It is a question we come across a lot and a common source of debate throughout our industry. Profiling and cutting machinery form a vital part of many fabricators’ metalworking arsenal but do they choose plasma or laser for their fabrication needs?
Both types of machinery are impressive and serve our industry in ways we never imagined just a few decades ago, but what are the key differences today and which type is the right one for you and your business?
A little knowledge can be a powerful thing so to help you make a more informed choice; here are some of the key differences between laser and plasma cutting machinery.
Typically a laser profile machine will offer a quicker cut than a plasma cutter across a wide range of metals, such as Mild Steel, Aluminium, Stainless Steel but those faster speeds can mean the need for more power.
Both laser and plasma machines offer excellent levels of automation through CNC control. Once programmed both types require little in terms of human intervention; plasma machines though are more reliant on a range of consumables that form the cutting head and may need more maintenance.
Giving thought to the dimensions of material your business works with (and importantly, the types you might be working with in the future) can be a good starting point to decide whether to invest in laser or plasma.
Both types are adept at cutting a range of material thicknesses but the quality of cut can be an important factor. As a general rule laser cutting machinery edges it for materials at the thinner end of the scale; plasma cutting wins with thicker material. However, the trade-off may be the need for a heavier duty power source and those extra kilowatts will inevitably affect the cost.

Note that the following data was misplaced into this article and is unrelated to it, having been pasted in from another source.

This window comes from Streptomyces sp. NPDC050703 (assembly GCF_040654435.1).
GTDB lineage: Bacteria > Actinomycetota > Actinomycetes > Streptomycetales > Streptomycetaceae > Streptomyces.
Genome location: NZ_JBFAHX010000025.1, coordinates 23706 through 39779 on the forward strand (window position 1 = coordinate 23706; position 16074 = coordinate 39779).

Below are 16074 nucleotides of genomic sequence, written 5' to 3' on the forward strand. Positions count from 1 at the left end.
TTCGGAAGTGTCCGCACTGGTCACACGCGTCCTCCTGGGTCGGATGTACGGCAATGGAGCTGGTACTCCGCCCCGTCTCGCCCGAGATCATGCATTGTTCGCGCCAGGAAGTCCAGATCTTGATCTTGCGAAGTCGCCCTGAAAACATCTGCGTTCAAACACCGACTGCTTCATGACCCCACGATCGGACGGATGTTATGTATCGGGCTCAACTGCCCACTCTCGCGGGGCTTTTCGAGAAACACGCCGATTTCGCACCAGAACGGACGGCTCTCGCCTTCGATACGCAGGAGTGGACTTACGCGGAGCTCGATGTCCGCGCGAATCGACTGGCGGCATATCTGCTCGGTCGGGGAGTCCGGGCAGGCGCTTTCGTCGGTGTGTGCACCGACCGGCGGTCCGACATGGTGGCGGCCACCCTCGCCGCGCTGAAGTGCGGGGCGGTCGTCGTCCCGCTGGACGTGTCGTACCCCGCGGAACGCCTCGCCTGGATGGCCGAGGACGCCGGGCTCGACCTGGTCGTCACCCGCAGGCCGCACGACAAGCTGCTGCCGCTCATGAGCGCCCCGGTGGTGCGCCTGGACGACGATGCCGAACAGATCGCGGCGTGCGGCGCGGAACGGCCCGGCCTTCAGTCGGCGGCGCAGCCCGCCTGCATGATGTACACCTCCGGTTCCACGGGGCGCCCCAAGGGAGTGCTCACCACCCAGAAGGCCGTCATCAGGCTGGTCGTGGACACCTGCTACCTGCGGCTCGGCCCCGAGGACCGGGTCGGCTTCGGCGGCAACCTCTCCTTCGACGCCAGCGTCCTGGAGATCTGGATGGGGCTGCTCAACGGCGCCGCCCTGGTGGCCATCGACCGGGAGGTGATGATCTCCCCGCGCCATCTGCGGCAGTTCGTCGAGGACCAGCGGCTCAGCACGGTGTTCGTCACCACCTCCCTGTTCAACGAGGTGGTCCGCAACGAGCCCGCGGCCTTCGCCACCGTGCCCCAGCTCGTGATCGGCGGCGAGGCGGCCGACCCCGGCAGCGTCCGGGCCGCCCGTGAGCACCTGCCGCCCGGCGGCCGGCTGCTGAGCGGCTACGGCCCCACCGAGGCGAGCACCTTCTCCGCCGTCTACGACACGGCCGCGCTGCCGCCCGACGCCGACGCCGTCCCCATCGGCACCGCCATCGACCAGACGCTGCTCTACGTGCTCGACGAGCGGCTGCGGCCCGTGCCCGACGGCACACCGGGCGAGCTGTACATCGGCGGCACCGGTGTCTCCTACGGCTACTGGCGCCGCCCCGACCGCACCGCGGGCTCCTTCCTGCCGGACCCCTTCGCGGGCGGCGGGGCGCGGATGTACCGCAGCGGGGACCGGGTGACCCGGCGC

Plasma on the other hand can handle mild steel up to 45mm thick along with the potential to drill and create angled bevels. Our range of plasmas come in a variety of sizes to suit the type of work you undertake.
Plasma machines are cheaper than their laser cutting counterparts although if you have a lot of throughput, a laser can often justify the extra cost in terms of speed and efficiency. This is particularly beneficial if you work with materials at the thinner end of the scale and quality is paramount.
In addition to being cheaper, plasma cutting machines typically take up less space and while they can’t quite match laser for quality of cut on thinner materials, they represent unbeatable value when working with thicker materials where quality may not be as crucial.
Overall, the key factors to consider when choosing between a plasma or laser profile are:
- What material types and thicknesses do you want to cut, today and in the future?
- How much space do you have and is it well ventilated?
- Is cutting quality an important part of your work?
- What is your budget?
- Is energy efficiency important to you?
- How do you feel about running costs such as consumables?
To learn more about our laser and plasma ranges and for help and advice on which might be right for you and your business, get in touch today.
Published 16th November 2020